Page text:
+ 3-chip DLP
+ Multiple lens options
+ 230/260-watt (selectable) lamp
+ Connections: (2) HDMI, (2) component video (1 BNC,1 RCA), RGB PC (HD-15), composite and S-video; RS-232, IR repeater, (2) 12-volt trigger outputs
Dimensions + Weight
20.4 x 8.9 x 25.3 in; 41 lb
Plenty of people reading this review may exhibit a rather visceral reaction to the Runco LS-10i projector’s $20,000 price. After all, the Sharp XV-Z17000 DLP projector that I reviewed in Sound+Vision’s last issue was 25% as expensive, was nearly as bright, and did 3D. So what gives? What does the extra money get you? A fair amount, it turns out.
Let’s get one thing out of the way: No one who doesn’t have money to burn is going to buy a $20K projector, nor should they. The performance of the LS-10i is not 3 times better than the JVC DLA-X7 that I reviewed in S+V’s April-May issue (read that review here). In fact, by one major metric, it’s far worse. Like Lexus is more than a Toyota in drag, and Acura isn’t just a gussied-up Honda, the LS-10i fi ts a specific niche of projector installs — and it does it well.
The LS-10i reviewed here is a standalone 3-chip DLP projector. Its almost-identical twin, the LS-10d, offloads the processing to an external box, easing many custom installations. Both are available with multiple lens options, including anamorphic, which is the first advantage of the Runco over lesser projectors. High-quality lenses can do a lot for the image, and being able to add long- or short-throw lenses for larger rooms or narrow rear projection is invaluable. (Okay, not invaluable, seeing as there’s certainly a value here.)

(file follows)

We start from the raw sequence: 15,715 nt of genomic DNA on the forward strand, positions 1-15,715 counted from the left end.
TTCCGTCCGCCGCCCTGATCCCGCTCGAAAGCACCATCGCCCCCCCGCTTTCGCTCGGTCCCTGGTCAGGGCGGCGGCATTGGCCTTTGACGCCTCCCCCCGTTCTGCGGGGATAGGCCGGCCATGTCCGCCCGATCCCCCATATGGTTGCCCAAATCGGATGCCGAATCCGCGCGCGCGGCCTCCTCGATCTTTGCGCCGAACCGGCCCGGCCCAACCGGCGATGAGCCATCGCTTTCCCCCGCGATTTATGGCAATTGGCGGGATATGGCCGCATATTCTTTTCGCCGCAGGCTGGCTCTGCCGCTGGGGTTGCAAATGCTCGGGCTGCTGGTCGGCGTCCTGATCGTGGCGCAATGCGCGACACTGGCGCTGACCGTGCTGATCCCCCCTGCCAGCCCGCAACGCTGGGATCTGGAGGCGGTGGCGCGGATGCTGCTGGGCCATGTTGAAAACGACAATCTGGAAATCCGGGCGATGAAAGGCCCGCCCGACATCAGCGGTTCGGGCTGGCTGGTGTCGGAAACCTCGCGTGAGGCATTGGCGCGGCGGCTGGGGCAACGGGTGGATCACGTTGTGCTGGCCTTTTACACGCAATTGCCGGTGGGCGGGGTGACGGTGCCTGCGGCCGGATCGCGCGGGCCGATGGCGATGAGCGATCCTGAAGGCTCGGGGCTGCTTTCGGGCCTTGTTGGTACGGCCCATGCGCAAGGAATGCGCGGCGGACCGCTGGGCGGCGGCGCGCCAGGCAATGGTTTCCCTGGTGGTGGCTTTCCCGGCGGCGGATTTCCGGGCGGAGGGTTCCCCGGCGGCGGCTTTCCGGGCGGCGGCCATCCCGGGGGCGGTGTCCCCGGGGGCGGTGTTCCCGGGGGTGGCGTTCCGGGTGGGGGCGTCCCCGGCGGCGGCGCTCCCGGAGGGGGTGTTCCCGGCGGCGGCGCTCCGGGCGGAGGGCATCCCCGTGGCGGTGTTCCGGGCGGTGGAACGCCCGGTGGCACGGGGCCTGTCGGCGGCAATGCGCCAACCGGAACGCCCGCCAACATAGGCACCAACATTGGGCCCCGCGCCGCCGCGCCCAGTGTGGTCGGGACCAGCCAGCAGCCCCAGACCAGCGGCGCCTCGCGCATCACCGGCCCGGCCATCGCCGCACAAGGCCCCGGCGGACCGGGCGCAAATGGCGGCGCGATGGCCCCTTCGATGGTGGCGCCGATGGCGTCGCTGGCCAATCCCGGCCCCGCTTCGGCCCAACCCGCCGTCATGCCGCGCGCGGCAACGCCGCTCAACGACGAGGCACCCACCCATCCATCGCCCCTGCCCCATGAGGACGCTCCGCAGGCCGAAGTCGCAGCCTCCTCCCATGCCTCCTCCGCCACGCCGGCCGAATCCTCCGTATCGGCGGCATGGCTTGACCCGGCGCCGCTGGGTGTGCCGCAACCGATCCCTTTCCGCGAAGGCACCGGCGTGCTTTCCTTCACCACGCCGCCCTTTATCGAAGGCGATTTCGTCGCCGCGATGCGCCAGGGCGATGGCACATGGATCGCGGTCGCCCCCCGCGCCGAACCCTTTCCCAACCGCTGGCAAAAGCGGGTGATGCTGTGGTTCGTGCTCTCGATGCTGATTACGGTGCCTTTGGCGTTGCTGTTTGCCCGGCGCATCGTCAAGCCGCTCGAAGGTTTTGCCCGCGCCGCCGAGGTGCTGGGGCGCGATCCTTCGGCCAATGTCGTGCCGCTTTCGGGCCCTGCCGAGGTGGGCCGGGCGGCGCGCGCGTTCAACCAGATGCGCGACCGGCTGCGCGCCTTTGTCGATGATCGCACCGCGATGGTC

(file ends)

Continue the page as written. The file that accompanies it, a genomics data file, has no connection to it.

The LS-10i has 65% vertical and 30% horizontal lens shift available, plus whatever zoom your chosen lens offers. The menus lack flash but offer extensive adjustments for just about any option you need. The remote has a cool blue backlight, lit by pressing a glow-in-the-dark button. Too bad most customers won’t use it (instead driving the 10i with their Crestron/Control4 systems). It’s got direct access to each input, plus aspect ratio settings and lens adjustments.
The auto settings for most adjustments, like color space and gamma, were accurate and worked fine. Out of the box, the contrast was set way too high, severely crushing whites. However, as we’ll get to, this was one of the few areas where the LS-10i didn’t perform almost perfectly out of said box.
Copyright © 2013 Bonnier Corp. All rights reserved. Reproduction in whole or in part without permission is prohibited.